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International Journal of Food Science
Volume 2019, Article ID 2932509, 10 pages
Research Article

Characterization of Kenyan Honeys Based on Their Physicochemical Properties, Botanical and Geographical Origin

1Department of Land Resource Management and Agricultural Technology, University of Nairobi, P.O. Box 29053-00625, Nairobi, Kenya
2Danish Beekeepers Association, Fulbyvej 15, Sorø, 4180, Denmark
3National Museums of Kenya, P.O. Box 40658- 00100, Nairobi, Kenya
4Department of Agricultural Economics, University of Nairobi, P.O. Box 29053-00625, Nairobi, Kenya
5Department of Food and Resource Economics, University of Copenhagen, Rolighedsvej 25, 1958 Frederiksberg. C, Denmark

Correspondence should be addressed to Mary Wanjiru Warui; moc.oohay@iurawyram

Received 24 August 2018; Revised 29 November 2018; Accepted 16 December 2018; Published 10 January 2019

Academic Editor: Salam A. Ibrahim

Copyright © 2019 Mary Wanjiru Warui et al. This is an open access article distributed under the Creative Commons Attribution License, which permits unrestricted use, distribution, and reproduction in any medium, provided the original work is properly cited.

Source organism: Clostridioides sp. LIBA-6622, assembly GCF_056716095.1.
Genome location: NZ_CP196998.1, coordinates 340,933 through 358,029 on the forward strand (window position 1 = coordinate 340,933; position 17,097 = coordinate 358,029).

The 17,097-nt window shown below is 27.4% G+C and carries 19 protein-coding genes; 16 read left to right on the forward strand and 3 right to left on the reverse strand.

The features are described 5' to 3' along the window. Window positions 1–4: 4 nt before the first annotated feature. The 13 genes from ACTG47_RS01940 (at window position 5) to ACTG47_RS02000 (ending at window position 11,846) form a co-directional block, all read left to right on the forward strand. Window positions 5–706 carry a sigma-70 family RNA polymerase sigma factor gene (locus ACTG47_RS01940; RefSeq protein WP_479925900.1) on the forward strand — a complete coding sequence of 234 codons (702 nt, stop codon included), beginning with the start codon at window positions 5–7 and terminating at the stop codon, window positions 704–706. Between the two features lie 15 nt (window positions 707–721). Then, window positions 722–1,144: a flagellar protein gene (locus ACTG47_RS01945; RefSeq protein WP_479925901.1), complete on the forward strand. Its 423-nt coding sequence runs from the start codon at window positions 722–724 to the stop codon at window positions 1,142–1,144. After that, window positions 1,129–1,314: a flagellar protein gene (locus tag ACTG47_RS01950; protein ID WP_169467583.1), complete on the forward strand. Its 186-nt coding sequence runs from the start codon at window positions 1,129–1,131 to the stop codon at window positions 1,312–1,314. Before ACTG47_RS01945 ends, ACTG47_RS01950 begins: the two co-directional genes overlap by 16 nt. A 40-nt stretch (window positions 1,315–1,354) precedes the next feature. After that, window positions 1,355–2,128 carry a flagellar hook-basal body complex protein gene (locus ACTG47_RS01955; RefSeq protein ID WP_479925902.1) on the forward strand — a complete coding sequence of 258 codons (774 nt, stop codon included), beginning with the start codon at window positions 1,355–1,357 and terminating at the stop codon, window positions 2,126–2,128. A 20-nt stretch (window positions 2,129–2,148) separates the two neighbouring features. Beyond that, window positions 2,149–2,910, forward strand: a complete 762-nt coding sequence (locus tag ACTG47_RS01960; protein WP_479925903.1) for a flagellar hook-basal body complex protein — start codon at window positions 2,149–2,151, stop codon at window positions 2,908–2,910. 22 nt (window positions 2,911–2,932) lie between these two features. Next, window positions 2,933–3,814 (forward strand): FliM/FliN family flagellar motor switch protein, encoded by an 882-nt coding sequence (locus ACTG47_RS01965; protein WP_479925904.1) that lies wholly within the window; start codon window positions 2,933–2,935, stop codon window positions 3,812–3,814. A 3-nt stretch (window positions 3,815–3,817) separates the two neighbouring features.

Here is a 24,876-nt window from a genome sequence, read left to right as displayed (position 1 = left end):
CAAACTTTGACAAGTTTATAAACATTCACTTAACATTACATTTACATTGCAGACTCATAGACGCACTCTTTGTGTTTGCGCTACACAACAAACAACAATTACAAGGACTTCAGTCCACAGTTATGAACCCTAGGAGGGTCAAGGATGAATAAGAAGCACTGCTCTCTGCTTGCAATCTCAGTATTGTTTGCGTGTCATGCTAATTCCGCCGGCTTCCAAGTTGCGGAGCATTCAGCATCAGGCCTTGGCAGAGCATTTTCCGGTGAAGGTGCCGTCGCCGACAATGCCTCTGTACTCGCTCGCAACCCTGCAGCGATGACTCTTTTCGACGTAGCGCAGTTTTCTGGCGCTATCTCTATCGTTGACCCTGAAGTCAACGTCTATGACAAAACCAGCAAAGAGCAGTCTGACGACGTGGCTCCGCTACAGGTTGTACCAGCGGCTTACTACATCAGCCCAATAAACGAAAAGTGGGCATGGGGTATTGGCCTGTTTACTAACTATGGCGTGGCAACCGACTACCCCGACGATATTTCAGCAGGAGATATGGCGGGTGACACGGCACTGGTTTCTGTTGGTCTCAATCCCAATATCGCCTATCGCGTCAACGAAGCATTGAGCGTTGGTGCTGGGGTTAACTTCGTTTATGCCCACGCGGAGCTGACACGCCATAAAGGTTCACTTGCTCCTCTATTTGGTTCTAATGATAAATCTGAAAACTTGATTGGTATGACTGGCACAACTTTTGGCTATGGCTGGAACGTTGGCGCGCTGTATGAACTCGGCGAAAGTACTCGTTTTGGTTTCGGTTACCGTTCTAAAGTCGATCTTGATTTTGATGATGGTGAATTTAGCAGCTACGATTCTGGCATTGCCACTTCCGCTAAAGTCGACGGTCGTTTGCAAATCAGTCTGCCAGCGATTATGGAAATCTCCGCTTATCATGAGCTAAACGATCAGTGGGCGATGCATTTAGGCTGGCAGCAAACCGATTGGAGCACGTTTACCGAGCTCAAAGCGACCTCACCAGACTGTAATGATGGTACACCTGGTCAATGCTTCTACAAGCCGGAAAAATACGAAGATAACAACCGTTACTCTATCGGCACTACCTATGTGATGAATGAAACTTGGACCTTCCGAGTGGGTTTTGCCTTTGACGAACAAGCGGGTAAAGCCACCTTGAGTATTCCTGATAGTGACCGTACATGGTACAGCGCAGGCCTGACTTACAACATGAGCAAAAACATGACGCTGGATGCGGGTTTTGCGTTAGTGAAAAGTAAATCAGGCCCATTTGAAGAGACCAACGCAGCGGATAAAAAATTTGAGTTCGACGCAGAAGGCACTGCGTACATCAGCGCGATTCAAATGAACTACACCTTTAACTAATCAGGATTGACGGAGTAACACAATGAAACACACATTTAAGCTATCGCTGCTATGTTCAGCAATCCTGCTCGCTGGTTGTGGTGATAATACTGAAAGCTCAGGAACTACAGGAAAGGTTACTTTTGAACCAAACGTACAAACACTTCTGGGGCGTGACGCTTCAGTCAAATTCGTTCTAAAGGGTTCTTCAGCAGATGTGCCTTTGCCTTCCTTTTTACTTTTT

Properties and composition of honey are essential in providing information regarding their quality as well as in their differentiation based on production region characteristics, e.g., floral sources. This paper presents physicochemical properties and floral sources (botanical origin) of 21 honey samples obtained from arid and semiarid areas of Kenya, specifically, West Pokot, Baringo, and Kitui Counties. Physicochemical parameters which were analyzed to determine honey quality included moisture content, hydroxymethylfurfural (HMF), diastase activity, free acidity, and electrical conductivity. Values of these parameters were compared with those of the existing local, regional, and international standards for honey. Melissopalynological analysis (pollen analysis) was also carried out to provide information on botanical origin of the honeys. Results showed mean parameter values of moisture, 16.34%; HMF, 23.28 mg/kg; diastase activity, 10.67 Schade units; free acidity, 22.95 meq/kg; and electrical conductivity, 0.40 mS/cm. Free acidity and electrical conductivity values of honey samples obtained from West Pokot were significantly lower than the values of honeys from Baringo and Kitui. Eighteen (18) honey samples had all parameter values within the limits set in the East African, Codex Alimentarius, and the European Union directive standards for honey. Results also showed a total of 29 pollen types in the honey samples analyzed, and Acacia spp. was the predominant pollen type in 4 of the 21 honey samples. Findings of this study showed that Kenyan origin honeys can tap into the existing regional and international markets based on their quality which can be attributed to their botanical origin. Results of this study also suggested that honey producers have undertaken appropriate measures in honey harvesting, processing, handling, and storage. However, there is a need to build capacity of producers whose honey were of unacceptable quality. This would involve training on proper honey production, processing, and handling practices as well establishment of honey collection and processing centres at the local level in order to improve honey quality. This will enhance access to existing honey markets. Conservation of bee floral sources would also be needed to maintain honey quality.